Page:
I appreciate that some people worm routinely.... I used to do so myself with my horses...... but having discovered faecal counts and finding that my readings are consistently low (no eggs seen or very occasionally I get a low to medium count) I start to realise that worms are not a huge problem in every environment and testing is in my opinion both cost effective and beneficial, so I think it is important to make other people aware that there is an alternative to routine worming.
    I'm also of the opinion that there is a balance between parasite and host. It is not in the interests of the parasite to overrun the host and kill it because they die too and a low level parasitic load may possibly be better than yo-yoing between complete elimination and then reinfection and even possible overgrowth which can occur as a result of regular worming. Yes I appreciate that each worm sheds hundreds and thousands of eggs just like trees shed hundreds and thousands of seeds but very few actually grow into saplings and fewer still make it all the way up to new trees. I believe that worm eggs are similar..... there is a very low percentage of those worm eggs which actually make it through the full life cycle and most die..... otherwise there would be no wild birds left in the world. Everyone seems to want to blame the wild birds for an infestation but most wild birds have a healthier lifestyle because they are not confined to a small area where they are eating in amongst their own poop. I have a suspicion that one or two adult worms in the gut of a bird may even suppress other worms from developing in that bird.

    .... These are just my thoughts and opinions though and I appreciate that there are examples of severe worm infestations, not just in birds but many other animals. I suspect that such animals were already compromised health wise, is a similar way to sick chickens getting overrun with lice. I have chickens that are 5 and 6 years old and have not been wormed and appear healthy and are laying well.

    I'm not saying there isn't a place for medicines like wormers but I think there is a need to use them judiciously and I'm not sure our goal should be to try to eradicate all parasites..... doesn't mean to say I don't get the heebie geebies when I see a worm:sick, but I'm working on it.:D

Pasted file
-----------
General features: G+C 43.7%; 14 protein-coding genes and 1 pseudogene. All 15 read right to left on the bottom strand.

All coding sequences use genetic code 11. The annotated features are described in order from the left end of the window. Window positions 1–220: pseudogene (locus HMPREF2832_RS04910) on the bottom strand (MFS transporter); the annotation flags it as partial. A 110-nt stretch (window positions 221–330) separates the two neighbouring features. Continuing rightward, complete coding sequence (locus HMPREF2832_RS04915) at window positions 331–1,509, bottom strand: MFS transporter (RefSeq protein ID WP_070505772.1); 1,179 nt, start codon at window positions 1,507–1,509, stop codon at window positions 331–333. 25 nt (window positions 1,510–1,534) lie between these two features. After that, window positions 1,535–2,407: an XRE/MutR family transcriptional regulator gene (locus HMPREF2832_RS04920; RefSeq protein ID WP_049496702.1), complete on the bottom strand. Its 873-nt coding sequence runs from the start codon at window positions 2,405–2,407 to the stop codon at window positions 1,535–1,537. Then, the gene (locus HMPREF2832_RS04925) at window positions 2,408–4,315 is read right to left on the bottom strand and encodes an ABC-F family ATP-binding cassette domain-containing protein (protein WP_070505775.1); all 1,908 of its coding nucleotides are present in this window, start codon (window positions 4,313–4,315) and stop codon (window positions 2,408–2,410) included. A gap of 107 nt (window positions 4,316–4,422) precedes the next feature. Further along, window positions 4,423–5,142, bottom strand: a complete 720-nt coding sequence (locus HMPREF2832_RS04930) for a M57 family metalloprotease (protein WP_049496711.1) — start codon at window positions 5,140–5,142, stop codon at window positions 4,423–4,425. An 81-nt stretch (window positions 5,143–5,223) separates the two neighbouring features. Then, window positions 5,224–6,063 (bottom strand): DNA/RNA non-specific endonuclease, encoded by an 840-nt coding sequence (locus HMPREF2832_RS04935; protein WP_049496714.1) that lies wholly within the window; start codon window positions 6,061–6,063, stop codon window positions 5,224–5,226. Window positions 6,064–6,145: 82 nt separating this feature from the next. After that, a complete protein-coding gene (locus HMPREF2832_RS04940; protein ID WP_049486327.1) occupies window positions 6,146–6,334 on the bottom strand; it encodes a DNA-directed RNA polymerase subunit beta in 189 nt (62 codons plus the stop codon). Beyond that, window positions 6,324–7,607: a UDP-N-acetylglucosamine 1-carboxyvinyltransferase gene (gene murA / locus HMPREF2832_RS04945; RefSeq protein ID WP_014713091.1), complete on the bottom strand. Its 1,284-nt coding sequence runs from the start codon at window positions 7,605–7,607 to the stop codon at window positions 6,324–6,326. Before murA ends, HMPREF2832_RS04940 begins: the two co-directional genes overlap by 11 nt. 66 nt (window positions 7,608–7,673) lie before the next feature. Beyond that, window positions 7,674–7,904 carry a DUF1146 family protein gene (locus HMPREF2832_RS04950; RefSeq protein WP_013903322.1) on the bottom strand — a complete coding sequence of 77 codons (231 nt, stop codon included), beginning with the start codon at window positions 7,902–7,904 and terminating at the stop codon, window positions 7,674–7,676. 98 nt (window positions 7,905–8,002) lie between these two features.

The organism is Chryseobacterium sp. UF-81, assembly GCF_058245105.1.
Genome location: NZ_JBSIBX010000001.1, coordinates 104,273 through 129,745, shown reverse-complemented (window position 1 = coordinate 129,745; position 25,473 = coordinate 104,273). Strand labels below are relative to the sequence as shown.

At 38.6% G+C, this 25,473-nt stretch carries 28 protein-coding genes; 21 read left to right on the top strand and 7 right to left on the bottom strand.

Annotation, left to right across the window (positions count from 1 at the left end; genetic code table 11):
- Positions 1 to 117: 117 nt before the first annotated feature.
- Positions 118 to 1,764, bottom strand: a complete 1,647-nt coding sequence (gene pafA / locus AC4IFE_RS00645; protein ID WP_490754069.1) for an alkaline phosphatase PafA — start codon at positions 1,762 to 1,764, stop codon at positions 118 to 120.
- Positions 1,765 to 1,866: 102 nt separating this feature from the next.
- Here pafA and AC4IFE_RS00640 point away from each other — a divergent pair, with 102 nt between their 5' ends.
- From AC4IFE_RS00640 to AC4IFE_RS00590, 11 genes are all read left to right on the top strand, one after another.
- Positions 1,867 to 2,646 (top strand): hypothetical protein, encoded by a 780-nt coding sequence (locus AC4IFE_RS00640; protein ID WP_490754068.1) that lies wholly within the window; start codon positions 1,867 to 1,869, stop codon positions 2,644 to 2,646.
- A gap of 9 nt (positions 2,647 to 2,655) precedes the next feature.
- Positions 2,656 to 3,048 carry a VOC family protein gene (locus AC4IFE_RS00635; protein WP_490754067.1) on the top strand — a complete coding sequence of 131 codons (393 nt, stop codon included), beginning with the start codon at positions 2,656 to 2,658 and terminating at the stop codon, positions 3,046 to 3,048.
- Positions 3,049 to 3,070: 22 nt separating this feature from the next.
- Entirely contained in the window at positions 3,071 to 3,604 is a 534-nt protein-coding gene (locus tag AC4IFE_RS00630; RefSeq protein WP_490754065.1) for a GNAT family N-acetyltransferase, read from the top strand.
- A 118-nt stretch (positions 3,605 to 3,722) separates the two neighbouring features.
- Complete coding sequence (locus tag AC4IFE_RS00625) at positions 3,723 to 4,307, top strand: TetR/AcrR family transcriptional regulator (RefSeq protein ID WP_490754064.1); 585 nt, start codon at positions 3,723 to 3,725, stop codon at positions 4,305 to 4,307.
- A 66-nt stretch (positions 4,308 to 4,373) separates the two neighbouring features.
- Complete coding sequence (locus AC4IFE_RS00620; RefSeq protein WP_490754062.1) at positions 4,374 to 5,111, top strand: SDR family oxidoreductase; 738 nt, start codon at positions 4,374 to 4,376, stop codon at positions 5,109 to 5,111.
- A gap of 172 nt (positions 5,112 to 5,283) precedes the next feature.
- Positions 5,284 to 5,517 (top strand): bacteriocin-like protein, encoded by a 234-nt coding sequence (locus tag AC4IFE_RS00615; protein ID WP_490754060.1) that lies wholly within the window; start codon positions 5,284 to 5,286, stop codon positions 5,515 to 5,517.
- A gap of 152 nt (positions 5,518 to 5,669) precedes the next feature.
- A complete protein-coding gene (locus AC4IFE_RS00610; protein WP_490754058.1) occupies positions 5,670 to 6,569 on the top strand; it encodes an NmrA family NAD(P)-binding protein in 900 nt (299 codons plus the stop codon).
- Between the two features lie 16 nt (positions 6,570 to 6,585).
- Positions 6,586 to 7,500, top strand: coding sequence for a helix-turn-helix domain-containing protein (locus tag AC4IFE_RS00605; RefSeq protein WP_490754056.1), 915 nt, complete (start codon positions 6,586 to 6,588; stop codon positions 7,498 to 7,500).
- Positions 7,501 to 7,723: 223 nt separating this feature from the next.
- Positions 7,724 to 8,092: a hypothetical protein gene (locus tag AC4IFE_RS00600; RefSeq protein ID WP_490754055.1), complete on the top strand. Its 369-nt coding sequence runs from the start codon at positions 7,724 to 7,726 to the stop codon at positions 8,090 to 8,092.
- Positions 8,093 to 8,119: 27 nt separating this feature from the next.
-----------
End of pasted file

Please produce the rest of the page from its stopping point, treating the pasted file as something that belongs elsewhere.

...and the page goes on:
Cayuga momma likes this.
  10. dawg53

    dawg53 Humble

    24,800
    4,253
    586
    Nov 27, 2008
    Jacksonville, Florida
    There are many types of tapeworms that can infect poultry, only one was pointed out that does not float and many cannot be seen in feces.
    Infected insects are the carriers of tapeworm borne eggs. Not every insect or earthworm are infected. Otherwise most of the worm infection posts in this forum would be about cestodes.

    As far as nematodes are concerned, they are in the soil, period.
    Again, like you stated, YOUR ENVIRONMENT dictates how often a person should worm their flock. I've been saying that all along. So, you folks in the northern tier of states or northern countries may not have to worm your birds as often as folks in semi warm or warmer/hot climates. Nor may you have to worm as often if your soil is very sandy or desert like. Nor may you have to worm your birds as often if your soil is cool/mountainous or rocky. If you live in temperate or tropical climates, worm often particularly if it's warm, wet, hot and humid.

    Comparing tree seeds with worm eggs are like comparing apples and oranges. Worm eggs infect, tree seeds do not infect.
    As far as wild birds being the cause of worms isnt necessarily true, but sometimes it happens. However, it happens with external parasites more often than not. A song bird living in the wild has less than a 2 year lifespan. Larger birds live longer, sometimes much longer...kind of sounds like chickens and other birds live much longer than chickens. I've had chickens live over 10 years.
    As long as a chicken owner has possession of chickens, or any other animal for that matter; the owner is responsible for the safety, health, welfare and proper management of his chickens as well as other animals he may own, and part of that includes worming.
     

BackYard Chickens is proudly sponsored by: